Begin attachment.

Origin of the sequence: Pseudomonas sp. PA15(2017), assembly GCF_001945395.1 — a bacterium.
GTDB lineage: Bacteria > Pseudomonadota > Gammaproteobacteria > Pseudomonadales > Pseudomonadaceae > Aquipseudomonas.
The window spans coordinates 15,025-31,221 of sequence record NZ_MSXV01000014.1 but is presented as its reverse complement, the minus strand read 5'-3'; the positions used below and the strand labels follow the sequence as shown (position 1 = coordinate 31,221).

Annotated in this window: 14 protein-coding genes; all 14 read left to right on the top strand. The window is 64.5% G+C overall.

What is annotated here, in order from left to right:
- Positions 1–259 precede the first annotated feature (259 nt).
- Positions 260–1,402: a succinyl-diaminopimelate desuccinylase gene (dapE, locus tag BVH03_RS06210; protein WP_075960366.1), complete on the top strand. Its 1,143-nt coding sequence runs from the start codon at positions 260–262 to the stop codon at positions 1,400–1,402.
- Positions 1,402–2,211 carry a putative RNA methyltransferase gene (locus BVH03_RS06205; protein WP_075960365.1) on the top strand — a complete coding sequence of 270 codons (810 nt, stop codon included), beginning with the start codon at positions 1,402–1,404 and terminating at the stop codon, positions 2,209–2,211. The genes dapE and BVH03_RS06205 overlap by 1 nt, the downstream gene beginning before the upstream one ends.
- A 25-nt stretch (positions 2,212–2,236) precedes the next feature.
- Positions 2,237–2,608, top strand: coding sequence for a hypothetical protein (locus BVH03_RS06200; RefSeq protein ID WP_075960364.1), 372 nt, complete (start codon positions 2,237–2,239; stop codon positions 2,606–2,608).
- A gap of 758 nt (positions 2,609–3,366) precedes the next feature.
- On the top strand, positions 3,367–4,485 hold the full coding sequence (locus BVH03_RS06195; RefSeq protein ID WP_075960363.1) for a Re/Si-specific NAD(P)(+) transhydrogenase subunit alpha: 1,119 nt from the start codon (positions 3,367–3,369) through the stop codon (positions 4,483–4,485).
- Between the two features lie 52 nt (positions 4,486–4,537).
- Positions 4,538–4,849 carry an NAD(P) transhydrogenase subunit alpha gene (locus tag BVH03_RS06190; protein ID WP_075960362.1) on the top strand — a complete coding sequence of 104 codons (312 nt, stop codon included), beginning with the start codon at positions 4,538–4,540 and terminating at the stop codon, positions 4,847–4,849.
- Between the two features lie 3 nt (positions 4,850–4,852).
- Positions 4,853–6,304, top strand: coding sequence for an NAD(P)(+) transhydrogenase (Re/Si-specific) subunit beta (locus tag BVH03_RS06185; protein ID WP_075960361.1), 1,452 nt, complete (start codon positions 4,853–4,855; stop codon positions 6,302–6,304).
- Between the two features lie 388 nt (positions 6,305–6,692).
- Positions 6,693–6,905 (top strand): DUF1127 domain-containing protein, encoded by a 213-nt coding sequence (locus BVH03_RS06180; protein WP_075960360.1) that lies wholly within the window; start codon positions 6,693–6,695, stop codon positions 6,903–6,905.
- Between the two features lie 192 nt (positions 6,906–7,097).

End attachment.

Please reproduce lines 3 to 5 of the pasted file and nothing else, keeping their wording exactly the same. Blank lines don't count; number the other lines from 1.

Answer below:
The window spans coordinates 15,025-31,221 of sequence record NZ_MSXV01000014.1 but is presented as its reverse complement, the minus strand read 5'-3'; the positions used below and the strand labels follow the sequence as shown (position 1 = coordinate 31,221).

Annotated in this window: 14 protein-coding genes; all 14 read left to right on the top strand. The window is 64.5% G+C overall.

What is annotated here, in order from left to right: